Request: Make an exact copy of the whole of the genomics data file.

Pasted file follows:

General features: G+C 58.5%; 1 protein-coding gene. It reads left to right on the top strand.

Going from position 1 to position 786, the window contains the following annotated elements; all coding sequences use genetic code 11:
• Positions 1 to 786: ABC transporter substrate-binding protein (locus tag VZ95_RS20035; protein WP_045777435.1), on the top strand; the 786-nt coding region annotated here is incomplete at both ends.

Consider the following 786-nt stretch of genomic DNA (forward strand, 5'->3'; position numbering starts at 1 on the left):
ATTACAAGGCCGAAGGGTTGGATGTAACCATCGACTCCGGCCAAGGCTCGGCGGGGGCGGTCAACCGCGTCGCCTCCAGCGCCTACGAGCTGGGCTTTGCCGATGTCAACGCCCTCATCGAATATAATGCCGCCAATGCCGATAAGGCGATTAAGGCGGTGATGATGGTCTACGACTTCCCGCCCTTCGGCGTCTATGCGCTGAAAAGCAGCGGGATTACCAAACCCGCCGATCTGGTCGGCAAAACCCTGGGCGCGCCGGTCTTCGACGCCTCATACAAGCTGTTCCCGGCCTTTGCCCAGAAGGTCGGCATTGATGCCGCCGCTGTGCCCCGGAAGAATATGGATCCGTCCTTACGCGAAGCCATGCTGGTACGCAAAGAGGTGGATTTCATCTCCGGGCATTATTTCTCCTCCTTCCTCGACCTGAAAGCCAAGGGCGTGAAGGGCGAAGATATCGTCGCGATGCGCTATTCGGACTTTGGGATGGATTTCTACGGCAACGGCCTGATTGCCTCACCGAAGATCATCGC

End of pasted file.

General features: G+C 58.5%; 1 protein-coding gene. It reads left to right on the top strand.

Going from position 1 to position 786, the window contains the following annotated elements; all coding sequences use genetic code 11:
• Positions 1 to 786: ABC transporter substrate-binding protein (locus tag VZ95_RS20035; protein WP_045777435.1), on the top strand; the 786-nt coding region annotated here is incomplete at both ends.

Consider the following 786-nt stretch of genomic DNA (forward strand, 5'->3'; position numbering starts at 1 on the left):
ATTACAAGGCCGAAGGGTTGGATGTAACCATCGACTCCGGCCAAGGCTCGGCGGGGGCGGTCAACCGCGTCGCCTCCAGCGCCTACGAGCTGGGCTTTGCCGATGTCAACGCCCTCATCGAATATAATGCCGCCAATGCCGATAAGGCGATTAAGGCGGTGATGATGGTCTACGACTTCCCGCCCTTCGGCGTCTATGCGCTGAAAAGCAGCGGGATTACCAAACCCGCCGATCTGGTCGGCAAAACCCTGGGCGCGCCGGTCTTCGACGCCTCATACAAGCTGTTCCCGGCCTTTGCCCAGAAGGTCGGCATTGATGCCGCCGCTGTGCCCCGGAAGAATATGGATCCGTCCTTACGCGAAGCCATGCTGGTACGCAAAGAGGTGGATTTCATCTCCGGGCATTATTTCTCCTCCTTCCTCGACCTGAAAGCCAAGGGCGTGAAGGGCGAAGATATCGTCGCGATGCGCTATTCGGACTTTGGGATGGATTTCTACGGCAACGGCCTGATTGCCTCACCGAAGATCATCGC